Sno-Isle 1st libraries in state with new e-book system
2,000 titles are available on the library system's new 3M Cloud Library
Mark Mulligan / The Herald
Six-year-old Savannah Thomsen and her mother, Lynn, log into their library account Thursday afternoon to browse through e-books at the Sno-Isle Libraries branch in Lynnwood. Sno-Isle customers are now able to check out e-books through the Sno-Isle website and download and share the books across any of their devices.
At the Lynnwood Library on Tuesday, Jim McCluskey entered his Sno-Isle library card number and a PIN number on the screen of a Discovery Station, a demonstration site for the 3M Cloud system. He chose a category, "Pacific Northwest fiction," and picked out a J.A. Jance mystery, "Without Due Process."
With a touch of the screen, he had checked the book out for 17 days. "And you can do it from home," he said.
McCluskey is the collection development assistant manager for Sno-Isle Libraries. Tuesday's lesson was a repeat of a public demonstration of the 3M Cloud system held last Thursday at the Lynnwood Library. Nearly 60 people showed up. "The lobby was packed full," McCluskey said.
What he demonstrated on the library screen is how the system looks to users who download a 3M Cloud Library application. "This is an app-driven service," he said.
Titles available on 3M Cloud Library aren't the only e-books Sno-Isle offers. The regional library system will keep using its e-book system called OverDrive. "We've had OverDrive longer, and have about 22,000 titles," McCluskey said.
Deborah Tahara, a Sno-Isle Libraries marketing specialist, said the difference with the 3M Cloud Library is simplicity. It takes far fewer steps than with OverDrive for readers to browse and check out e-books.
"It's synchronized with our catalogue. This is ground-breaking stuff," McCluskey said.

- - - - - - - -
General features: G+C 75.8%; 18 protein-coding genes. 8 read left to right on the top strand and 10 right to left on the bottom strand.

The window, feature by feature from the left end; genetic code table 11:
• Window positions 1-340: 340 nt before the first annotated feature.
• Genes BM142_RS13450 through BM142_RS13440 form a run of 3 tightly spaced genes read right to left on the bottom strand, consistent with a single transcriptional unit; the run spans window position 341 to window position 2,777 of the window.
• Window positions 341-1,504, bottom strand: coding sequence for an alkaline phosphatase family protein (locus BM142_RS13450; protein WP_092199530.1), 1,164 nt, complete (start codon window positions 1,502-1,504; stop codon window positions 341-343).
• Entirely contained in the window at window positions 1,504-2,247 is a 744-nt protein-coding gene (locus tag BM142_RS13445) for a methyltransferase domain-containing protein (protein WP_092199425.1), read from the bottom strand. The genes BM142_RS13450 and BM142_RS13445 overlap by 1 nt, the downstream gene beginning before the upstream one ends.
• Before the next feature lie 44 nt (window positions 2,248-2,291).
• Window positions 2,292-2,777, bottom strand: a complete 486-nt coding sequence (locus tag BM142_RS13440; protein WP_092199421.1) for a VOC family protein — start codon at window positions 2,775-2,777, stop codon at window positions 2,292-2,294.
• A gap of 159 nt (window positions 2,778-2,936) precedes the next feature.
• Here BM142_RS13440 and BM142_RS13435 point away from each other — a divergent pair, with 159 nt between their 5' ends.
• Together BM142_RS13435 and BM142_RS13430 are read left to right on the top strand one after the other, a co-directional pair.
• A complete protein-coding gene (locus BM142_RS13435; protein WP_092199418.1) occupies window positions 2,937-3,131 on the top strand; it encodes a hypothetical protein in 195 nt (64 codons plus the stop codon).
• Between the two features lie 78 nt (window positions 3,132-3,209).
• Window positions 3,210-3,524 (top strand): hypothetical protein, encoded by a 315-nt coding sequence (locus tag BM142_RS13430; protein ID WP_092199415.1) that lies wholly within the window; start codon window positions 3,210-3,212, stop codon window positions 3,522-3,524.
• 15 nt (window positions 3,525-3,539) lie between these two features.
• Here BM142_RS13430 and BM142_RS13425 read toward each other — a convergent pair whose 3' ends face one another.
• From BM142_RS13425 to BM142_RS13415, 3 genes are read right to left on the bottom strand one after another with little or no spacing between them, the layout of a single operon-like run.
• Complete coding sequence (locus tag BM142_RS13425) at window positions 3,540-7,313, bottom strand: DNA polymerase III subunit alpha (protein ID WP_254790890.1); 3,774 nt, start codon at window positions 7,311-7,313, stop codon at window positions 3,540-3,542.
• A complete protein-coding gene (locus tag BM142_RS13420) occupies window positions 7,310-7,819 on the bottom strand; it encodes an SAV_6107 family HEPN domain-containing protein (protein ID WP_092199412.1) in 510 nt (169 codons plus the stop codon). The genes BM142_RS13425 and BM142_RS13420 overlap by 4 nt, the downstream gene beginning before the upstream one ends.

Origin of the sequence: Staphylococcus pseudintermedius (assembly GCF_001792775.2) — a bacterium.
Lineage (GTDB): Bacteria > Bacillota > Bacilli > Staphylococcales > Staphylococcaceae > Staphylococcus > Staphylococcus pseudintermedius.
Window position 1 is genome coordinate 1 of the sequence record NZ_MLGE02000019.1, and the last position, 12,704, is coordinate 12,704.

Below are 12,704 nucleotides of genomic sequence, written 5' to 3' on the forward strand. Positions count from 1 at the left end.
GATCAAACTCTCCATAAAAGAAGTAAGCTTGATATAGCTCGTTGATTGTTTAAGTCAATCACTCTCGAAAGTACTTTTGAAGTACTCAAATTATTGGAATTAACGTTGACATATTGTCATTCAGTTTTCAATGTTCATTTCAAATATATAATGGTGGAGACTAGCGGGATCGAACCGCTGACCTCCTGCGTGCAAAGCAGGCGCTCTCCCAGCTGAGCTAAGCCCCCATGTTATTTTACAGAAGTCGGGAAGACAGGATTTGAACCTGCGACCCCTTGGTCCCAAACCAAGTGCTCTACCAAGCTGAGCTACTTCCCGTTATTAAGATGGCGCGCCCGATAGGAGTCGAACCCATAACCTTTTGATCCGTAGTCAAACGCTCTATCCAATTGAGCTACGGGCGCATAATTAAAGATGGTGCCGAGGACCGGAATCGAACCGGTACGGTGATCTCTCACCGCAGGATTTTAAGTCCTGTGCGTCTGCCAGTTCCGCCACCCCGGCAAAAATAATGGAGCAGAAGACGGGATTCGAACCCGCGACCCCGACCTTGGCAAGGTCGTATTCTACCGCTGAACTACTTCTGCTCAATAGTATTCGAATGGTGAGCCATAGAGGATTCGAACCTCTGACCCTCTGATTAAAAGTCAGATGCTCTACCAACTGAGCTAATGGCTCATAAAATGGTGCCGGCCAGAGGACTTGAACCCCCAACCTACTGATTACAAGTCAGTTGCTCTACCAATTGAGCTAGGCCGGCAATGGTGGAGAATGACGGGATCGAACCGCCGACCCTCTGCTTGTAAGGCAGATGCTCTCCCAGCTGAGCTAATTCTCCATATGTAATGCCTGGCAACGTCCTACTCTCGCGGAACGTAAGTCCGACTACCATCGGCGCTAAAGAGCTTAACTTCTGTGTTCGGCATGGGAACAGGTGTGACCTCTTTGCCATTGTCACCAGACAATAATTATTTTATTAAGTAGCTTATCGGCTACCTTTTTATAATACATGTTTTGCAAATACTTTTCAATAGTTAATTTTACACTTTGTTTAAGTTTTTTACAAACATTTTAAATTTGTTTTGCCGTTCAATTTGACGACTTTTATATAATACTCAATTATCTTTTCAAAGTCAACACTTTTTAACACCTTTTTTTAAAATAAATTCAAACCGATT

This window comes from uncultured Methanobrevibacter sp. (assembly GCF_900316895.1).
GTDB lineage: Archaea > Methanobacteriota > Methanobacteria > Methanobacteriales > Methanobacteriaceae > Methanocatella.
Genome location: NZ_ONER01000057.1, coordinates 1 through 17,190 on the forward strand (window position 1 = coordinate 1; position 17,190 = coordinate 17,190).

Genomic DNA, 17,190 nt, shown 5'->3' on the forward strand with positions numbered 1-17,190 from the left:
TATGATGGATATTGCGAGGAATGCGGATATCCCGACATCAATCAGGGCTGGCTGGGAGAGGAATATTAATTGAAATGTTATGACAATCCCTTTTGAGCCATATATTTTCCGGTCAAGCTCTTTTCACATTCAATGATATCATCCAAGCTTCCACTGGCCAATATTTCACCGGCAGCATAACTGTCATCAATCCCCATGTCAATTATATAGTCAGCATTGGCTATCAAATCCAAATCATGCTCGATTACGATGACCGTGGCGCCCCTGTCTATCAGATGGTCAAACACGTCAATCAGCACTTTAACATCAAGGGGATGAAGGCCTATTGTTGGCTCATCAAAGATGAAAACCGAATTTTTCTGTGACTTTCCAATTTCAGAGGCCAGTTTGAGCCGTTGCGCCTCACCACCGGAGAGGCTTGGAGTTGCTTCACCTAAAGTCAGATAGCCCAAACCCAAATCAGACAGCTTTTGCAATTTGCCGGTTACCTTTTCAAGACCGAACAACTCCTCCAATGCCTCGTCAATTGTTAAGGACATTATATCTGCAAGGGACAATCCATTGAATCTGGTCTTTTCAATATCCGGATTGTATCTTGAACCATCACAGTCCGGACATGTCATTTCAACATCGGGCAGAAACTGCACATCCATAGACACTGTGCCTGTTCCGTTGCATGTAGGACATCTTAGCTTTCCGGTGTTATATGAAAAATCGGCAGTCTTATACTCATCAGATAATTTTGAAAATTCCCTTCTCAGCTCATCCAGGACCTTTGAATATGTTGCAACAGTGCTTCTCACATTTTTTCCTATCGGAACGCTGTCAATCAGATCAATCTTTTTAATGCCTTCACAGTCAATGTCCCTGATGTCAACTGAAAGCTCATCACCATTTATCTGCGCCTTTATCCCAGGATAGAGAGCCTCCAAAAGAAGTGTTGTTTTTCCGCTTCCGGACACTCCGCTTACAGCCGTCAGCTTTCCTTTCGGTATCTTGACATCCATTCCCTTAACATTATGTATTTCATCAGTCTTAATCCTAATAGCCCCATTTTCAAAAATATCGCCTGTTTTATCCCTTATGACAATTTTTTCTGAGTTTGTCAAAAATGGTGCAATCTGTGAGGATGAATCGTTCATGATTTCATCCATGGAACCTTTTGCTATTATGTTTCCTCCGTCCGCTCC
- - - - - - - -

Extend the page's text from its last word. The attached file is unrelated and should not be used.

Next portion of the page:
The 3M Cloud Library is integrated with Sno-Isle's Polaris Integrated Library System. Polaris allows Sno-Isle users to manage their library accounts, place requests, keep reading lists, and conduct other functions online.
At last week's introduction, 3M Cloud Library Systems business manager Matt Tempelis said the technology was created "with ease of use in mind." Yet as with any new technology, there are drawbacks.
While OverDrive e-books can be downloaded to a PC, iPad, Kindle or other device, the 3M Cloud Library's e-books are not compatible with Kindle e-readers. The new system's e-books can be read on a PC, Mac, iPad, iPhone, iPod Touch, Nook tablets, Android devices, smartphones, and Kobo, Sony and Nook e-readers.
"We currently don't support Kindle," said Connie Thompson, communication manager for 3M. "That doesn't mean that in the future we won't, but right now they don't support the 3M Cloud Library." The Kindle is an Amazon product.
Older Kindle e-readers don't work with 3M Cloud Library, McCluskey said, but 3M is compatible with the Kindle Fire because that tablet uses the Android operating system. However, he said, "it isn't as seamless a user experience" with a Kindle Fire.
Compatibility with Kindles, he said, is one of several reasons Sno-Isle will keep OverDrive e-books.
Beyond ease of use, e-book availability is an advantage with 3M Cloud Library. Jeanne Crisp, Sno-Isle's technical services and facilities director, said last week that "3M has been able to work some deals with publishers to give us content that we haven't been able to get in the past."
In less than a year, 3M Cloud Library has been launched in 1,000 libraries, Thompson said. Sno-Isle Libraries are the first in Washington to use it, and the first library system in the Northwest to "go live with 3M," McCluskey said.
This year, the only cost to Sno-Isle are the e-books themselves. In future years, McCluskey said, the library will pay a hosting fee to 3M.
A 2011 survey found that readers weren't making great use of e-books offered by libraries.
The Pew Research Center's Internet & American Life Project study, which surveyed about 3,000 people in November and December 2011, found that just 12 percent of e-book users had downloaded text from a library over the previous year. An Associated Press article about the survey said another Pew study found that about 20 percent of adults had recently read an e-book.
Considering how popular tablets and other devices have become, those numbers are sure to rise. At last week's Sno-Isle introduction, seniors and kids alike wanted a peek at 3M Cloud Library.
"I'll tell you, demand for e-books just keeps growing," said Kendra Trachta, deputy director of Sno-Isle Libraries.
Julie Muhlstein: 425-339-3460, firstname.lastname@example.org.
To find out about Sno-Isle Libraries' new 3M Cloud Library e-books system, its OverDrive e-books system and other electronic media: www.sno-isle.org/?id=2722.
The Lynnwood Library, at 19200 44th Ave. W, has a 3M Cloud Library Discovery Station to show how the system works.
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